A sleepy little Gray Tree Frog  (Hyla versicolor), strictly nocturnal,  snoozed Sunday on one of the platform supports. Once grown it will generally stay high in the trees except when it comes down to breed. I imagine that’s why its skin looks so much like tree bark – good camouflage!

Gray tree frog
A nocturnal Gray Tree Frog snoozes on the platform supports near the playground pond.

And what about those damsels in no distress?  Well I was referring, of course, to damselflies, those slim, elegant cousins of the dragonflies in the order Odonata.  Sunday this one flashed like neon blue morse code as it rested with its wings folded near the playground pond.  I’m guessing that it’s a Marsh Bluet ((Enallagma ebrium)) but again, don’t quote me.  Bluets are a big group of dragonflies and they all have only minor differences.

blue damsel fly
This damselfly, perhaps a Marsh Bluet, shines neon blue in the sunlight.

One of the dragonflies at the playground pond is almost comic in appearance!  I swear it has a kind of Mickey Mouse face!  Its precise but unimaginative name is the Dot-tailed Whiteface (Leucorrhinia intacta)and you can’t miss them! They’ll even accompany you down the boardwalk.

closeup white-faced 1 spot dragonfly
The Dot-tailed Whiteface Dragonfly has a comical face.

QUICK REVIEW:  New sightings of  species mentioned in earlier “This Weeks”

Evidently, the Green Heron is still fishing down at the Center Pond.  If you admire patience, speed and accuracy, this bird has it all.

Green Heron
The Green Heron once again takes up fishing in the Center Pond.

Wow!  Have a look at one of the branches hanging low over the pond by the playground.  I hobbled over there with my walker last week and we spotted  the long narrow tube of an Baltimore Oriole nest among the branches.  Watch quietly and you’ll see the orange tail feathers of the female oriole as she goes head down into that tube to feed her nestlings.  She and the more colorful male foray out repeatedly gathering food, too and it’s such a close viewing spot, easily accessible for children.  Here’s a quick reminder of the nest shape, though the one at the playground pond is more hidden in the leaves.  (When I replace the camera I dunked in the marsh, I’ll try for a photo of the current one.)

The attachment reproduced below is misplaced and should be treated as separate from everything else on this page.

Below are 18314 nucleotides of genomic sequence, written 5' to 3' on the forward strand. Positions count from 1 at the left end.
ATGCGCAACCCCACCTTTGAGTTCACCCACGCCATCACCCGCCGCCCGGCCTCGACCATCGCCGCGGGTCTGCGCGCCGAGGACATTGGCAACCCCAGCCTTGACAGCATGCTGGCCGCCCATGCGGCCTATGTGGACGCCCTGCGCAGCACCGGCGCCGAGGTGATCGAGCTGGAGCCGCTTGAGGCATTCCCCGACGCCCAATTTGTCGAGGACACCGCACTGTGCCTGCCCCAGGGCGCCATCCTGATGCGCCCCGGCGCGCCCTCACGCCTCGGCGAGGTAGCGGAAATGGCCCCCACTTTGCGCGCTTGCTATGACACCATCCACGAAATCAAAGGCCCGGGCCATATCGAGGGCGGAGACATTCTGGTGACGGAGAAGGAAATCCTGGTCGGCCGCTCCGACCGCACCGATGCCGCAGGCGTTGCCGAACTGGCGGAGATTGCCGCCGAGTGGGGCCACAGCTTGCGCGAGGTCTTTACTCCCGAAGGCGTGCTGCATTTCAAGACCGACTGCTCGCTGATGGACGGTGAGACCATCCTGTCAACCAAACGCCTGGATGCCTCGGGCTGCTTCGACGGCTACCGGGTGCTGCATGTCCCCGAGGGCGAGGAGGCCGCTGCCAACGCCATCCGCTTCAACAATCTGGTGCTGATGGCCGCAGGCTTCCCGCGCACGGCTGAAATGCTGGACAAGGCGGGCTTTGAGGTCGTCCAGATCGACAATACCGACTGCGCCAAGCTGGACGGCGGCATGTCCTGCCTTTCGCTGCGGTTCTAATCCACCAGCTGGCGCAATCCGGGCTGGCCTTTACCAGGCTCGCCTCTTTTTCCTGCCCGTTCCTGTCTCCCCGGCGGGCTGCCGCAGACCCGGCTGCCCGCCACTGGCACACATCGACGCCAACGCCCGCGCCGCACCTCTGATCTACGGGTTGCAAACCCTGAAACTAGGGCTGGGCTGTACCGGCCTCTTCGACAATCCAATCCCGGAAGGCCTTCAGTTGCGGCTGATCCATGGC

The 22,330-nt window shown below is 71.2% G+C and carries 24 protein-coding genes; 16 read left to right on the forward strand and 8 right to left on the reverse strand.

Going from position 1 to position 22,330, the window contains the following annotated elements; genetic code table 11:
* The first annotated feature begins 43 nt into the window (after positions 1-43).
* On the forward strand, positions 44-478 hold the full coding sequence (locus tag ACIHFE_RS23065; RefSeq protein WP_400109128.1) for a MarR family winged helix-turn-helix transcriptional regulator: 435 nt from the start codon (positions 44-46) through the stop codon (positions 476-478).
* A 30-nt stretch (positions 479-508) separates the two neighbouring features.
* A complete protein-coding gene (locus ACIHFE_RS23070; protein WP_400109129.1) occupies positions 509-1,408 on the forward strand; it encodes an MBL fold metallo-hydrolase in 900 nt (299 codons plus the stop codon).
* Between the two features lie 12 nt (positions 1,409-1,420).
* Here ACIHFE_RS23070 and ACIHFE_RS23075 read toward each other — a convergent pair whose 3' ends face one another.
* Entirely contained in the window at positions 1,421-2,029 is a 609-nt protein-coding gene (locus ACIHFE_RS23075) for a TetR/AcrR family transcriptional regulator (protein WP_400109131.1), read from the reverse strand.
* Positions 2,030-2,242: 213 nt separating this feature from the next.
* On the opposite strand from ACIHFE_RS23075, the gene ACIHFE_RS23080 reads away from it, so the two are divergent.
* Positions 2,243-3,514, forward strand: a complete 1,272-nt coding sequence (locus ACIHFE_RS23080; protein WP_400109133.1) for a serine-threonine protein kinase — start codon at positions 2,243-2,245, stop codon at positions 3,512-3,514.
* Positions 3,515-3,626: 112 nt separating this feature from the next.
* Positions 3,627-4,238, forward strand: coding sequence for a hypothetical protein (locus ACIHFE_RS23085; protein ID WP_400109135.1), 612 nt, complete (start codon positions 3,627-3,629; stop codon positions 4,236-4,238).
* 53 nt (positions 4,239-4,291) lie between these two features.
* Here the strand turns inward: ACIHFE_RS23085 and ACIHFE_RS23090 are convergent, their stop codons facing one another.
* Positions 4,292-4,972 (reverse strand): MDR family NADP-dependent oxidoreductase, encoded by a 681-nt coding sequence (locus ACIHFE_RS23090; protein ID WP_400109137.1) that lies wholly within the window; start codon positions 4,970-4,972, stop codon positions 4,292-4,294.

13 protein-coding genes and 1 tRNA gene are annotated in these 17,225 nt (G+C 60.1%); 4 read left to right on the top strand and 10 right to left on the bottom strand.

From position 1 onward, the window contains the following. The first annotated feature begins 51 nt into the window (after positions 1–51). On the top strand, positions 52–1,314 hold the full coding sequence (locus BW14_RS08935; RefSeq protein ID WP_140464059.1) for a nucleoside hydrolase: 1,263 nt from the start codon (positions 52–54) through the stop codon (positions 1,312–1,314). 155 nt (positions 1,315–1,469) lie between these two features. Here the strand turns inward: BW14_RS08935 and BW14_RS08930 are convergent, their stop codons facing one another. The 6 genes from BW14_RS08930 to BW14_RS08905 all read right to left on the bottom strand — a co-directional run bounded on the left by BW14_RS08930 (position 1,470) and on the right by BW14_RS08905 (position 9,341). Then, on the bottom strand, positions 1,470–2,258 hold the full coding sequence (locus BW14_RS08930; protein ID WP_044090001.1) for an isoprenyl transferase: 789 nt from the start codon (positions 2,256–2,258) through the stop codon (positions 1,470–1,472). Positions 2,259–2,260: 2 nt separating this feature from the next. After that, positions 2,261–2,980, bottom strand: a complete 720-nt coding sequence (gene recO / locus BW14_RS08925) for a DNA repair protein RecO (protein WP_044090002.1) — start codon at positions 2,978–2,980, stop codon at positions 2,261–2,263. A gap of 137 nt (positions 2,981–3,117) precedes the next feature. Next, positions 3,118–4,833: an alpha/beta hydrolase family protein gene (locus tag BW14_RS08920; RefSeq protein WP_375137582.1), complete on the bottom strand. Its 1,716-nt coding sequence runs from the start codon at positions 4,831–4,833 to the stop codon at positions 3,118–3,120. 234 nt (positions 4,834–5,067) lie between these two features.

oriole nest
A nest much like this one but hidden in leaves hanging over the playground pond contains Baltimore Oriole nestlings – with their mama head down feeding them.

And last week I featured the male Common Whitetail Dragonfly (Plathemis lydia).  Here’s a female Whitetail  who has settled on the rocks at the east end of the driveway circle.  She’s been there twice in the last week.  She lacks his bluish-white tail but has a lovely pattern down the edge of her rich brown abdomen.

female white tail dragonfly
A female Common Whitetail dragonfly who appears to have chosen the driveway circle at Bear Creek as her favorite spot. Look for her on the rocks at the east end.

Coming Attractions:

Bee balm/Wild Bergamot (Monarda fistulosa) will be blooming shortly in the native bed south of the shed, the circle in the driveway and out behind the center pond.  Only the leaves are out now but when they bloom, their lavender flowers will look a little like a frizzy hair dayBelieved to have medicinal properties (hence the name), native bee balm is indeed a balm to bees and butterflies who feed on it.

bee balm
Native Bee Balm/Wild Bergamot is a good source of food for bees and butterflies.

The leaves of our native Common Milkweed (Asclepias syriaca) (which unfortunately is not as common as it needs to be) are sprouting everywhere in the park, including the driveway circle.    Before long, the leaves sprouting now will create fun landscapes like this:

milkweed bud tapestry
Milkweed leaves are sprouting around the park so their pompom-like flower balls should be showing in a few weeks.

One reason the number of Monarch Butterflies (Danaus plexippus) is dangerously low is that we don’t have enough Common Milkweed in many places.  Unfortunately, some nurseries are selling a non-native variety which can’t act as a host plant for the Monarch’s caterpillars.  And as meadows become lawns, more of our native Milkweed disappears.  We’ll explore a bit more about milkweed later in the season.

Summer is blooming: Birds feed their young, wildflowers unfold, dragonflies and damselflies dart above the ponds.  I hope you’ll find time this week to explore and relax in Bear Creek Nature Park.

*Quick footnote:  My sources for information, as well as Dr. Ben VanderWeide, are as follows: Stokes Nature Guides:  A Guide to Bird Behavior Volumes 1-3, Allaboutbirds.org, the website of the Cornell Ornithology Lab at Cornell University; Wikipedia; http://www.butterfliesandmoths.org; Herbarium of the University of Michigan at michiganflora.net.; various Michigan Field Guides by Stan Tekiela;Butterflies of Michigan Field Guide by Jaret C. Daniels, and invaluable wildflower identification from local expert, Maryann Whitman.